WASHINGTON - Here is how Philadelphia-area representatives voted on major issues last week. (Senate was in recess.):

House

Debt-limit increase. Voting 97-318, the House defeated a bill (HR 1954) to raise the national-debt limit by $2.406 trillion to $16.7 trillion. The Treasury is expected to soon reach the current limit of $14.294 trillion. Republicans sponsored this bill but voted unanimously against it, saying their purpose was to show that any new borrowing authority must be joined with comparable spending cuts.

A yes vote was to pass the bill.

Voting yes: Robert A. Brady (D., Pa.) and Chaka Fattah (D., Pa.).

Voting no: Robert E. Andrews (D., N.J.), John Carney (D., Del.), Charles W. Dent (R., Pa.), Michael Fitzpatrick (R., Pa.), Jim Gerlach (R., Pa.), Tim Holden (D., Pa.), Frank A. LoBiondo (R., N.J.), Pat Meehan (R., Pa.), Joseph R. Pitts (R., Pa.), Jon Runyan (R., N.J.), and Christopher H. Smith (R., N.J.).

Not voting: Allyson Y. Schwartz (D., Pa.).

Homeland Security budget. Voting 231-188, the House approved a $40.6 billion Department of Homeland Security budget for fiscal 2012, down $1.1 billion or 2.6 percent from 2011. The bill (HR 2017) funds agencies such as the Federal Emergency Management Agency, U.S. Border Patrol, Immigration and Customs Enforcement, the Transportation Security Administration, and the Coast Guard. The first of the fiscal 2012 appropriations bills to pass the House, the measure reflects deep spending cuts fostered by the Republicans' 2012 budget plan.

Voting yes: Dent, Fitzpatrick, Gerlach, Holden, Meehan, Pitts, Runyan, and Smith.

Voting no: Andrews, Brady, Carney, Fattah, and LoBiondo.

Not voting: Schwartz.

Firefighters' funds. The House voted, 333-87, to add $320 million to HR 2017 (above) for antiterrorism grants used by local fire departments to fund equipment purchases and recruit and train personnel. The added spending would be offset by cuts in the Department of Homeland Security's administrative budget. The amendment would set funding for firefighters' programs at $670 million for the budget year, reversing cuts fostered by the House Republicans' 2012 budget plan.

A yes vote backed the amendment.

Voting yes: Andrews, Brady, Carney, Dent, Fattah, Fitzpatrick, Gerlach, Holden, LoBiondo, Meehan, Runyan, and Smith.

Voting no: Pitts.

Not voting: Schwartz.

Mass-transit security. Voting 187-234, the House defeated a motion by Democrats to set aside $75 million in HR 2017 (above) in dedicated funding to protect intercity and commuter rail lines and bus services from terrorist attacks. Although amply funded in previous Homeland Security budgets, these transportation modes face deep cuts fostered by the GOP budget plan passed in April.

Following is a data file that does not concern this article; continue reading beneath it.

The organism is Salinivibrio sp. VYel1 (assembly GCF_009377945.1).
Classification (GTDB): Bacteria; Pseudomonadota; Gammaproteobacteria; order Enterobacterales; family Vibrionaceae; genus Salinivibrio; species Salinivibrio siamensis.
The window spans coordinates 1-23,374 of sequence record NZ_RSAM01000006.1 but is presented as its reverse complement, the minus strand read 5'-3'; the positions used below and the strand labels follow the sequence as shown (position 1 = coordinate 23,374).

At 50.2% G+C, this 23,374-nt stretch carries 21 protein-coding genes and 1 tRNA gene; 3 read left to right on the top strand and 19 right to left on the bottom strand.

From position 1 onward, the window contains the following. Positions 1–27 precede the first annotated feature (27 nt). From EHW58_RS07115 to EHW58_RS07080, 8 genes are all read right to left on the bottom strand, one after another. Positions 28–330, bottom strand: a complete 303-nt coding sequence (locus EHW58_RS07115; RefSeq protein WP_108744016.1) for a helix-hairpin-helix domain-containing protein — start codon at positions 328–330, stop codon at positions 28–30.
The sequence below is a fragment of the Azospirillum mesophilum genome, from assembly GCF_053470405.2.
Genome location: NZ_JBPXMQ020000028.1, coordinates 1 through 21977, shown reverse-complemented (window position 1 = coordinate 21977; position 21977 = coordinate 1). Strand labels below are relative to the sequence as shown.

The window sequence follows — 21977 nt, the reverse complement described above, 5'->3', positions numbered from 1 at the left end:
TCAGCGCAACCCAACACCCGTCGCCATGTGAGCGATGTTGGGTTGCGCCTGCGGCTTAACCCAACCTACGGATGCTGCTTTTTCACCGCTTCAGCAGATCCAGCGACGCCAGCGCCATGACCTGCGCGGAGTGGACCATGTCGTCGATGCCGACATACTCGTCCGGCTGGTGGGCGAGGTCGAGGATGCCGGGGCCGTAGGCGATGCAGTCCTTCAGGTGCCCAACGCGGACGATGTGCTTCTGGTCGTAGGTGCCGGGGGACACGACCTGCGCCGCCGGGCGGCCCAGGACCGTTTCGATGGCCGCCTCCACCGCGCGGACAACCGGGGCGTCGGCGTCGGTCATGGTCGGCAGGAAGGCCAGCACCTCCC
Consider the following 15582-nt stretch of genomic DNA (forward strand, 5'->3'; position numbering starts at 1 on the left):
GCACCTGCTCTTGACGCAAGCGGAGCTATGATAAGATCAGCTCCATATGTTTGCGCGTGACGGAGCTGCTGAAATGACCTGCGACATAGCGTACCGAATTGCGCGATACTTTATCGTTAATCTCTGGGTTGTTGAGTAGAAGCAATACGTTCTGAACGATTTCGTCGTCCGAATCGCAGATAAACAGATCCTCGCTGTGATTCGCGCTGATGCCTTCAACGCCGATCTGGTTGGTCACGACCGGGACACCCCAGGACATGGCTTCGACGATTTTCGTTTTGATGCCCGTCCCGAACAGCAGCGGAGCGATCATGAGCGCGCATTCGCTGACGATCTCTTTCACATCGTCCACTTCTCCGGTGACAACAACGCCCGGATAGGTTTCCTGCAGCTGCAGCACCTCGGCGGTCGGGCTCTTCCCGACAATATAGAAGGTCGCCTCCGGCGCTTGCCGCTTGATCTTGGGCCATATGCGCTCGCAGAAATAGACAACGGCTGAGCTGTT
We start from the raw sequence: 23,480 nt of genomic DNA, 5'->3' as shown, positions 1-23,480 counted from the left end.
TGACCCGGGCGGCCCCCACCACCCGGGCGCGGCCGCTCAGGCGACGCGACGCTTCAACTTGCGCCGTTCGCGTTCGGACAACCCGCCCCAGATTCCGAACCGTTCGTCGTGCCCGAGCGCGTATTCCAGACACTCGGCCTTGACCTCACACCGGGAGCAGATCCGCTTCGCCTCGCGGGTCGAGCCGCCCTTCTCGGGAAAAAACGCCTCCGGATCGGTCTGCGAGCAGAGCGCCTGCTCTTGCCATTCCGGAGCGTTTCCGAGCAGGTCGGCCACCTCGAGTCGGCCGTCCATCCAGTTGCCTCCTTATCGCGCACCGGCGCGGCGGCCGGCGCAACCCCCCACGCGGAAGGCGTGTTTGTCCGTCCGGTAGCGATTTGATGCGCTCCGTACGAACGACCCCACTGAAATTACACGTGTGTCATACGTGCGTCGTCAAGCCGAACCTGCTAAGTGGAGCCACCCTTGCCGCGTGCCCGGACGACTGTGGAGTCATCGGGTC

A yes vote backed the motion.

Voting yes: Andrews, Brady, Carney, Fattah, and Holden.

Voting no: Dent, Gerlach, Fitzpatrick, LoBiondo, Meehan, Pitts, Runyan, and Smith.

Not voting: Schwartz.

War Powers Act. Voting 148-265, the House defeated the tougher of two pending challenges to President Obama's addition of U.S. forces to the NATO-led air war over Libya. The measure (H Con Res 51) sought to end the action in 15 days under the 1973 War Powers Act, which authorizes presidents to deploy forces for up to 60 days without congressional approval. Obama on March 19 ordered U.S. forces to join the United Nations, NATO and Arab League effort to bolster Libyan rebels against the regime of Moammar Gadhafi. Obama has neither sought nor received congressional approval of the action but has described his policy in detail to Congress and the public.

A yes vote was backed withdrawal within 15 days of enactment.

Voting yes: Pitts.

Voting no: Andrews, Brady, Carney, Dent, Fattah, Fitzpatrick, Gerlach, Holden, LoBiondo, Meehan, Runyan, and Smith.

Not voting: Schwartz.

GOP Libya plan. Voting 268-145, the House adopted the softer of two resolutions before it concerning U.S. military actions over Libya. Introduced by Speaker John Boehner (R., Ohio), the essentially nonbinding measure (H Res 92) gives the president 14 days to justify the deployment but states no consequences if he fails to do so. A competing measure (above) sought to use the 1973 War Powers Act to force an end to the action within 15 days of enactment.

A yes vote was to back the GOP resolution.

Voting yes: Dent, Fitzpatrick, Gerlach, LoBiondo, Meehan, Pitts, Runyan, and Smith.

Voting no: Andrews, Brady, Carney, Fattah, and Holden.

Not voting: Schwartz.

This week. The House will be in recess. The Senate's legislative schedule was to be announced.